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Melatonin Relieves Stabbing Headaches

Melatonin supplementation may lead to relief of frequent stabbing headaches in three cases in a recent study. For example, in one case, a woman had a reduction in the frequency of stabbing head pains from two per day to none within 24 hours of starting treatment with 9 mg of melatonin per day. Continuing to take melatonin, she remained pain-free at a four-month follow-up.

Stabbing headaches, also known as "jab and jolts" or "ice-pick headaches," are stabs of sharp and severe pain in any part of the head, usually lasting one second or less. Each stabbing pain can be severe enough to cause momentary disability. Stabbing headaches can occur up to 50 times in a day, with episodes as infrequent as once or twice in a year or as frequent as every day.

Indomethacin, a nonsteroidal anti-inflammatory medicine, is the only treatment known to prevent stabbing headaches; however, it can cause serious adverse side effects, and people with kidney disease or using blood-thinning medications are not able to take indomethacin.

Melatonin is a hormone produced in the pineal gland (located in the brain). In addition to regulating sleep rhythms and other biorhythms associated with light and dark cycles, it has anti-inflammatory and antioxidant properties. Melatonin is used to treat sleep disorders, and studies have suggested that it is helpful in treating some cancers, cluster headaches, and headaches associated with sleep disorders.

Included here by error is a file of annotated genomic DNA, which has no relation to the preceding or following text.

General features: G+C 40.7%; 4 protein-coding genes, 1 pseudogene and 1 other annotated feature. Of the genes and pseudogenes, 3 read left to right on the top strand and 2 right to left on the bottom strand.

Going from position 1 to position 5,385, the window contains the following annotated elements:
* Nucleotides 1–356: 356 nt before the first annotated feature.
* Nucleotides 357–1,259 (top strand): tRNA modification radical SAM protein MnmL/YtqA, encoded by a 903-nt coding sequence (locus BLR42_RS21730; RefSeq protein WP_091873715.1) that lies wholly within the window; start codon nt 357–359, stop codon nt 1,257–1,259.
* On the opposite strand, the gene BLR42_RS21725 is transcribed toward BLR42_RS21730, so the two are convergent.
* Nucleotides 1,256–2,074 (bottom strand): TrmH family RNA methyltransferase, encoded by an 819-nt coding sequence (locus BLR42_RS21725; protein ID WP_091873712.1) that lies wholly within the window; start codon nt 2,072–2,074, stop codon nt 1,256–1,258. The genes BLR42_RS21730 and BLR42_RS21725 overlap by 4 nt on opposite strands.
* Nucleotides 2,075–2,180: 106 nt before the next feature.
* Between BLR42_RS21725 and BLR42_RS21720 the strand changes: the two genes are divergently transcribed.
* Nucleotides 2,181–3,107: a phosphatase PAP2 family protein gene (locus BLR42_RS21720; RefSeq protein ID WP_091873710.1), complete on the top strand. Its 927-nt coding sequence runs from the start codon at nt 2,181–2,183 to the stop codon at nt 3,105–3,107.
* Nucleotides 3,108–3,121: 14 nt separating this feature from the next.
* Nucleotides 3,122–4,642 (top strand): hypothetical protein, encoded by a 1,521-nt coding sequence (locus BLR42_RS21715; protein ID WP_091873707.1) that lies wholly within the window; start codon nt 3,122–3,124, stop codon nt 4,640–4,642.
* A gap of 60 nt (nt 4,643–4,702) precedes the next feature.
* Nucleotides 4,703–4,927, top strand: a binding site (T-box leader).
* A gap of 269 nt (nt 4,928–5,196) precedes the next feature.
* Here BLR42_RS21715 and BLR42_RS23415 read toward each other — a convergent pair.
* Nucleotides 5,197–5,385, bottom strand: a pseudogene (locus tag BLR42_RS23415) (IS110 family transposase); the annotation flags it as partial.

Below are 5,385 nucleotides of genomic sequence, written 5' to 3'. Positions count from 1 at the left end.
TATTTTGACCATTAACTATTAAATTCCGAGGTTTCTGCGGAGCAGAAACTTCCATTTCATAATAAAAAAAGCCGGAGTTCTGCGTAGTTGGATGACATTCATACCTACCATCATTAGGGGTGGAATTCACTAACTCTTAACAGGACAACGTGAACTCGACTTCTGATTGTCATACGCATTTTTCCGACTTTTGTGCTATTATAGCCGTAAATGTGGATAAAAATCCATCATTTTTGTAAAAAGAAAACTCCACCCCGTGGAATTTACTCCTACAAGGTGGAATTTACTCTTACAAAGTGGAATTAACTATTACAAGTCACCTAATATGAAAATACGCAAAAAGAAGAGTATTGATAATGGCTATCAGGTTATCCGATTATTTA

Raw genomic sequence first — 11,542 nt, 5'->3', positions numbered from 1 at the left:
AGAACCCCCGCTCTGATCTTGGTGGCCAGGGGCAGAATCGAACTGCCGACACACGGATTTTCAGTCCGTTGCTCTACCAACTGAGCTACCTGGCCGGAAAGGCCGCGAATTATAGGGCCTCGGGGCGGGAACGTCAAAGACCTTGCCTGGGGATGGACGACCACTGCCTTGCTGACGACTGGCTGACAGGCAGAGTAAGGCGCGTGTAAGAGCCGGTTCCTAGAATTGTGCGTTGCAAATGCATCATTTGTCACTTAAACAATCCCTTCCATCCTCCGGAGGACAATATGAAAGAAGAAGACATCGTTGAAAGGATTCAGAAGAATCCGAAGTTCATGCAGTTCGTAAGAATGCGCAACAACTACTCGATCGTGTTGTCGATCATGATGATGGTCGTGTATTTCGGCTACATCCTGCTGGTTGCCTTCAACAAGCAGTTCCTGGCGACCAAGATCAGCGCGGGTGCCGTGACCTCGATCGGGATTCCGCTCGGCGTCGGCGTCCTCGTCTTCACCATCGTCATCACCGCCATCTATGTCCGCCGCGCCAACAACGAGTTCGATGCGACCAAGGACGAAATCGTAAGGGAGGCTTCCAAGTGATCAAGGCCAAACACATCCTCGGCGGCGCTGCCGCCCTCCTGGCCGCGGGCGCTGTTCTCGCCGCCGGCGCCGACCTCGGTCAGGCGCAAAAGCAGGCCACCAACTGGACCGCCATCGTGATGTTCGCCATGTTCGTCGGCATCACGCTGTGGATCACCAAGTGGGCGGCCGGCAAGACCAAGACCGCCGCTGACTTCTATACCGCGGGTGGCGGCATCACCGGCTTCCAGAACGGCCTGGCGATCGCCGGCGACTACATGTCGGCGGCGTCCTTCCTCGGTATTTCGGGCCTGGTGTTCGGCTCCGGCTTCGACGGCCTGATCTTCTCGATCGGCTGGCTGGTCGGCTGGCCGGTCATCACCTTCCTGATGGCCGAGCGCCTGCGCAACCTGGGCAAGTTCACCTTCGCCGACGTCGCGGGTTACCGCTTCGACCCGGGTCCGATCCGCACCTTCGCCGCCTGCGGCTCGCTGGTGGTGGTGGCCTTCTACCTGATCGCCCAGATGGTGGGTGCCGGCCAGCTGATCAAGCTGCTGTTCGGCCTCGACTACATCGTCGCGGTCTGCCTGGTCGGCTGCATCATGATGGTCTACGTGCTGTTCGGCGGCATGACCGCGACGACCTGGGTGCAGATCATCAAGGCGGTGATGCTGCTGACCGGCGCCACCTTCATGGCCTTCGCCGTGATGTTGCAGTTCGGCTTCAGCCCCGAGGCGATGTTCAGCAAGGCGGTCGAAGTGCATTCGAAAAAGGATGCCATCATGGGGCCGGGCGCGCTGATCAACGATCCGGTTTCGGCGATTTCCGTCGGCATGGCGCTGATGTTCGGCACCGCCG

The three reported cases suggest that melatonin is a possible treatment for frequent stabbing headaches, which could make it an attractive alternative to indomethacin because it has few adverse side effects. Taking melatonin at bedtime eliminates the concern about drowsiness, a relatively common side effect of melatonin.

Melatonin is a powerful hormone. We recommend that you consult with one of our physicians before taking melatonin for headaches or any other health condition.

Source: Neurology, 2004;16:865-6